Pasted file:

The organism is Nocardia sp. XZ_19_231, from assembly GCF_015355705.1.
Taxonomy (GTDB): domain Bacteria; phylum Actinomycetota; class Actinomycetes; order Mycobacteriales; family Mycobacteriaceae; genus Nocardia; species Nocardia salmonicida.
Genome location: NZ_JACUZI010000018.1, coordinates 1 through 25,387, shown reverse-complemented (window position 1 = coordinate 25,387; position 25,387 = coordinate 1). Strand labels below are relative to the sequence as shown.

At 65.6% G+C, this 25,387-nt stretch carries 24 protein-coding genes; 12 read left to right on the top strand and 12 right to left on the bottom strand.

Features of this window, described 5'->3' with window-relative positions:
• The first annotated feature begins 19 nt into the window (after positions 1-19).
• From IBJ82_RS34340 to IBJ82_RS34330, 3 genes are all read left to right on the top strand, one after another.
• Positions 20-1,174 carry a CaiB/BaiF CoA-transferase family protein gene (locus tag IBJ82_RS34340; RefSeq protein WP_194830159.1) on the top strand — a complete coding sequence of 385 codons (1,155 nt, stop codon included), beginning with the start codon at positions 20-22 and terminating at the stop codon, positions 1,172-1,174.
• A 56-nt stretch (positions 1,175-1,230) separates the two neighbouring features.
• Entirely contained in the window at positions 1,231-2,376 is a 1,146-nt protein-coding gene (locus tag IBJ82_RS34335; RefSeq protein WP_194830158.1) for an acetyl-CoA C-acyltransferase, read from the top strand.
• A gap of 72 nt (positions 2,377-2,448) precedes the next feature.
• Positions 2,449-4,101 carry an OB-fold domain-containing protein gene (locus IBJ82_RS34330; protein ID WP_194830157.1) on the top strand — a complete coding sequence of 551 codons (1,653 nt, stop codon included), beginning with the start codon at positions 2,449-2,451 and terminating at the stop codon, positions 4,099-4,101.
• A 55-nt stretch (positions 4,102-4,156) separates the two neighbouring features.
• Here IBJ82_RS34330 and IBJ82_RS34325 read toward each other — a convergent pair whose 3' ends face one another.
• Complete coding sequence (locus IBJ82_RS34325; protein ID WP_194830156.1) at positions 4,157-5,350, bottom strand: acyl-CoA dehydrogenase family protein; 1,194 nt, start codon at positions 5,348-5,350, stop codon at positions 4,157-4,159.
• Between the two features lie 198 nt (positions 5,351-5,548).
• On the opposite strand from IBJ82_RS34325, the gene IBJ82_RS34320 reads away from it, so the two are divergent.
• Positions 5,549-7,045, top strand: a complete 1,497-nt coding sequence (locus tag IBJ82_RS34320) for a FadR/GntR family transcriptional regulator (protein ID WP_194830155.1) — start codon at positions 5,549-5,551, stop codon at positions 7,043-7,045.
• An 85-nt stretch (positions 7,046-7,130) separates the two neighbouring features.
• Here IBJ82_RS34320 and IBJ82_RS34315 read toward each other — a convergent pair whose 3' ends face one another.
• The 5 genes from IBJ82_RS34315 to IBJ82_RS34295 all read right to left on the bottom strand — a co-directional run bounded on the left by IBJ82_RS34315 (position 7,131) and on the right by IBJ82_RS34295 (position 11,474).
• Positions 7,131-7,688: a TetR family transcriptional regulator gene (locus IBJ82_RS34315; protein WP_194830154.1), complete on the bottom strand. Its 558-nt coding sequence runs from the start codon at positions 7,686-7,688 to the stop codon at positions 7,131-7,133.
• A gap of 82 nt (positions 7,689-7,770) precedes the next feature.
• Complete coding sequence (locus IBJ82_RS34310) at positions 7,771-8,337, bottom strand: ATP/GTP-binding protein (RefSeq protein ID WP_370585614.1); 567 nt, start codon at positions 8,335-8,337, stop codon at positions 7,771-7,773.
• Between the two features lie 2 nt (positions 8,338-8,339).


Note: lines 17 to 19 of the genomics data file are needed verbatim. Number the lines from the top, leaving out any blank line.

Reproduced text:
• On the opposite strand from IBJ82_RS34325, the gene IBJ82_RS34320 reads away from it, so the two are divergent.
• Positions 5,549-7,045, top strand: a complete 1,497-nt coding sequence (locus tag IBJ82_RS34320) for a FadR/GntR family transcriptional regulator (protein ID WP_194830155.1) — start codon at positions 5,549-5,551, stop codon at positions 7,043-7,045.
• An 85-nt stretch (positions 7,046-7,130) separates the two neighbouring features.